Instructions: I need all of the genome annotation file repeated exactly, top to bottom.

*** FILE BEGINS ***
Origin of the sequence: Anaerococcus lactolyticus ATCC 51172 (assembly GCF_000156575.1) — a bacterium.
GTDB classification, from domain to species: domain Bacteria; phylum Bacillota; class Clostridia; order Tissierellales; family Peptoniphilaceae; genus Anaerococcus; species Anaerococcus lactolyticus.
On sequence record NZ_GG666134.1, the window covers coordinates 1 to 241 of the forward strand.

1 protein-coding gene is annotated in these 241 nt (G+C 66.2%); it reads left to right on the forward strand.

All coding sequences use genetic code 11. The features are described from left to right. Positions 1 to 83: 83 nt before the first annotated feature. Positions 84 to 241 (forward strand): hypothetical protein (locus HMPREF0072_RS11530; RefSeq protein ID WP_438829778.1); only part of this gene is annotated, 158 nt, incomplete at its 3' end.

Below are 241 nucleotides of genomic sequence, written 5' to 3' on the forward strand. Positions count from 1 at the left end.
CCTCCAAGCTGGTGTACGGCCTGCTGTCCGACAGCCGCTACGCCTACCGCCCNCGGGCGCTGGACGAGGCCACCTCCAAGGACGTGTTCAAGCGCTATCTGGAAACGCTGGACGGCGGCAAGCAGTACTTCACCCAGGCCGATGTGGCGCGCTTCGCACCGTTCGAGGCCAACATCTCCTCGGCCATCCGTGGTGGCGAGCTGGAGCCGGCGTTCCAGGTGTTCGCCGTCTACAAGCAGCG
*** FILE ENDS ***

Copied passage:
Origin of the sequence: Anaerococcus lactolyticus ATCC 51172 (assembly GCF_000156575.1) — a bacterium.
GTDB classification, from domain to species: domain Bacteria; phylum Bacillota; class Clostridia; order Tissierellales; family Peptoniphilaceae; genus Anaerococcus; species Anaerococcus lactolyticus.
On sequence record NZ_GG666134.1, the window covers coordinates 1 to 241 of the forward strand.

1 protein-coding gene is annotated in these 241 nt (G+C 66.2%); it reads left to right on the forward strand.

All coding sequences use genetic code 11. The features are described from left to right. Positions 1 to 83: 83 nt before the first annotated feature. Positions 84 to 241 (forward strand): hypothetical protein (locus HMPREF0072_RS11530; RefSeq protein ID WP_438829778.1); only part of this gene is annotated, 158 nt, incomplete at its 3' end.

Below are 241 nucleotides of genomic sequence, written 5' to 3' on the forward strand. Positions count from 1 at the left end.
CCTCCAAGCTGGTGTACGGCCTGCTGTCCGACAGCCGCTACGCCTACCGCCCNCGGGCGCTGGACGAGGCCACCTCCAAGGACGTGTTCAAGCGCTATCTGGAAACGCTGGACGGCGGCAAGCAGTACTTCACCCAGGCCGATGTGGCGCGCTTCGCACCGTTCGAGGCCAACATCTCCTCGGCCATCCGTGGTGGCGAGCTGGAGCCGGCGTTCCAGGTGTTCGCCGTCTACAAGCAGCG